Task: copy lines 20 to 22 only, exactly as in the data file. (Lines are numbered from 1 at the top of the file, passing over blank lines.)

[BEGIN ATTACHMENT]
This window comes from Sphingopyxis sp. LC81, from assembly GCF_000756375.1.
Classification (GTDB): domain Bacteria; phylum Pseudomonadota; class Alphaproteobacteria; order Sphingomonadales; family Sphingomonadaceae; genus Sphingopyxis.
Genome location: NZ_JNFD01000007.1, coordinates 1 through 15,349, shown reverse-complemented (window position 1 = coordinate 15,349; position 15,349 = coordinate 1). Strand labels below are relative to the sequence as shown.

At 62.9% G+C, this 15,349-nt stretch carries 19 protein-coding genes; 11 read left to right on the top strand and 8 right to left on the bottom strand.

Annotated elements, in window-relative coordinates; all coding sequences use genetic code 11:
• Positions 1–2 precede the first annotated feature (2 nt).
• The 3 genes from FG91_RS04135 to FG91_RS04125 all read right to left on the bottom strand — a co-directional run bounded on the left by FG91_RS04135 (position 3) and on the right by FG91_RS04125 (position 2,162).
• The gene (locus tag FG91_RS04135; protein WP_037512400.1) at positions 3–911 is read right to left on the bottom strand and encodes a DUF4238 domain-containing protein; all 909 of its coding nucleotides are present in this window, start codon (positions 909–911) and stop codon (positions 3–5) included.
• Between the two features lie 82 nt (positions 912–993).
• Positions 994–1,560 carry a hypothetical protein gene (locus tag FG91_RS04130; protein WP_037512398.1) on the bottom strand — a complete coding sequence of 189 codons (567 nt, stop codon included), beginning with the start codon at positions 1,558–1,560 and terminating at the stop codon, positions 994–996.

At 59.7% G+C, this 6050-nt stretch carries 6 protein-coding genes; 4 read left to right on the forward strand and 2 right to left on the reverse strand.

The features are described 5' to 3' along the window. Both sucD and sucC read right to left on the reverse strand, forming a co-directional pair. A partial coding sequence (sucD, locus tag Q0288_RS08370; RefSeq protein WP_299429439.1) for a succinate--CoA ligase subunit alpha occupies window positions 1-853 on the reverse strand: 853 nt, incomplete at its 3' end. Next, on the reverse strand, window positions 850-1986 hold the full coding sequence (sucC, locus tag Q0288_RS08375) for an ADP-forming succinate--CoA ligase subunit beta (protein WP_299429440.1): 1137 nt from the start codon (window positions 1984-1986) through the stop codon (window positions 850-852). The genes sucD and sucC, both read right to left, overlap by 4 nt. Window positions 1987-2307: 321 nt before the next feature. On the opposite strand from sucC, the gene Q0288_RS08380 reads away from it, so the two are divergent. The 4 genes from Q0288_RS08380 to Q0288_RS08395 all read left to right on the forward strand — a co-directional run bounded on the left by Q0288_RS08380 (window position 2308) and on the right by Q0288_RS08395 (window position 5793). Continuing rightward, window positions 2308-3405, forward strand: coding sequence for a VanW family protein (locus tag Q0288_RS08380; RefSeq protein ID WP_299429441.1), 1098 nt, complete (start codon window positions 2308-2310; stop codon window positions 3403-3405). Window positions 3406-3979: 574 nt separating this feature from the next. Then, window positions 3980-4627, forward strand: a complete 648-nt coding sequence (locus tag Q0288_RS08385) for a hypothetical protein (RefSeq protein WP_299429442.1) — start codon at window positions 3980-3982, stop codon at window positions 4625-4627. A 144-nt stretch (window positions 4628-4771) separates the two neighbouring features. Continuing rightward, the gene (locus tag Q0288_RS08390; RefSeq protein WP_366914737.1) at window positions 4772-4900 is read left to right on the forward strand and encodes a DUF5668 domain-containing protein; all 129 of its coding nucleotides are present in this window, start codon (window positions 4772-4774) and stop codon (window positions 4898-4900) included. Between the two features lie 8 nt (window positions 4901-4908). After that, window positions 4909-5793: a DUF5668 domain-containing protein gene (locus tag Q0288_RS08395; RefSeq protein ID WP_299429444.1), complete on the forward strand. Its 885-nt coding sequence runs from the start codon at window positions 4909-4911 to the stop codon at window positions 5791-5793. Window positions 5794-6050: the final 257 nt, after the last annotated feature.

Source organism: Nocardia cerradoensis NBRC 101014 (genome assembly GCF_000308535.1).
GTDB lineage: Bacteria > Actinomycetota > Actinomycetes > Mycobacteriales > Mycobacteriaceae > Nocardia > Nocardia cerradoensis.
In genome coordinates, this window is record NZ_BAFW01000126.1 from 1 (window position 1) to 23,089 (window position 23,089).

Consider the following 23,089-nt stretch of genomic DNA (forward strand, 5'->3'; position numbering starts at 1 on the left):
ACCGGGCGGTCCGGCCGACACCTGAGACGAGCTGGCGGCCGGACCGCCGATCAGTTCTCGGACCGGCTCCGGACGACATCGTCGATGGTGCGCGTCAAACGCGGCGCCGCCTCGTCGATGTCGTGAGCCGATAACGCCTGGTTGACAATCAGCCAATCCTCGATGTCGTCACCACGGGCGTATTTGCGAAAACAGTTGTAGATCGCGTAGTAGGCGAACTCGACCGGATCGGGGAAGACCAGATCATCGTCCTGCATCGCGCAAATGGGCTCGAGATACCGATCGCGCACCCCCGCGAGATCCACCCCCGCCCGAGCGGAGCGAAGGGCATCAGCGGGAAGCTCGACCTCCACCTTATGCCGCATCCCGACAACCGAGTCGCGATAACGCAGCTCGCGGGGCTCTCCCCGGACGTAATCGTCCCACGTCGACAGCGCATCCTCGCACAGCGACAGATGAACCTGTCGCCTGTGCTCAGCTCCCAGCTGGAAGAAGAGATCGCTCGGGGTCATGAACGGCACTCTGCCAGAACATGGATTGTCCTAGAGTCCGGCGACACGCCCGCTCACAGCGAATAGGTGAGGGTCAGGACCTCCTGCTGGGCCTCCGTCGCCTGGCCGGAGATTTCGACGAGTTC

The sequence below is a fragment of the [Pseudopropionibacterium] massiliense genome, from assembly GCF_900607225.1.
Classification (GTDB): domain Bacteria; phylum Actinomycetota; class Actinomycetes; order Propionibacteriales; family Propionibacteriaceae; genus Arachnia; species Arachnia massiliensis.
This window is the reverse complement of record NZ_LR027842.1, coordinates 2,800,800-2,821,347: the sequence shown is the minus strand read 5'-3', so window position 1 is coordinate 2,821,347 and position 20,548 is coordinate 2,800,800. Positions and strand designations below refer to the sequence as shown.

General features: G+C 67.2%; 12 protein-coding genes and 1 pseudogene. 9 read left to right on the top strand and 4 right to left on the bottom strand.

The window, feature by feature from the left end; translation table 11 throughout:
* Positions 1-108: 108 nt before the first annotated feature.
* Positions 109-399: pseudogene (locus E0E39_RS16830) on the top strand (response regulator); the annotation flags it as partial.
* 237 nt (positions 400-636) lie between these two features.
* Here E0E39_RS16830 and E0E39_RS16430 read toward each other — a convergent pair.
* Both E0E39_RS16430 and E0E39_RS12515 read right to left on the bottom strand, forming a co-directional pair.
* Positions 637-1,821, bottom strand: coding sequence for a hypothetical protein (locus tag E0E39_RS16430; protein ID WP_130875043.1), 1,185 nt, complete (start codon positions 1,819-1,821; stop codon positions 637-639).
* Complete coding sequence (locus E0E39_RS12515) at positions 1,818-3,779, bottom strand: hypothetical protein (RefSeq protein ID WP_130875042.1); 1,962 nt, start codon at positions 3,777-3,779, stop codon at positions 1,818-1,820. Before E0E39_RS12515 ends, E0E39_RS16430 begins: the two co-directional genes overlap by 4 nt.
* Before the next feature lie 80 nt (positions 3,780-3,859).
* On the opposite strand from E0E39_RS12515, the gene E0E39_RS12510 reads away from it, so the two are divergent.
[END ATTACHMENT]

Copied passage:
This window is the reverse complement of record NZ_LR027842.1, coordinates 2,800,800-2,821,347: the sequence shown is the minus strand read 5'-3', so window position 1 is coordinate 2,821,347 and position 20,548 is coordinate 2,800,800. Positions and strand designations below refer to the sequence as shown.

General features: G+C 67.2%; 12 protein-coding genes and 1 pseudogene. 9 read left to right on the top strand and 4 right to left on the bottom strand.

The window, feature by feature from the left end; translation table 11 throughout: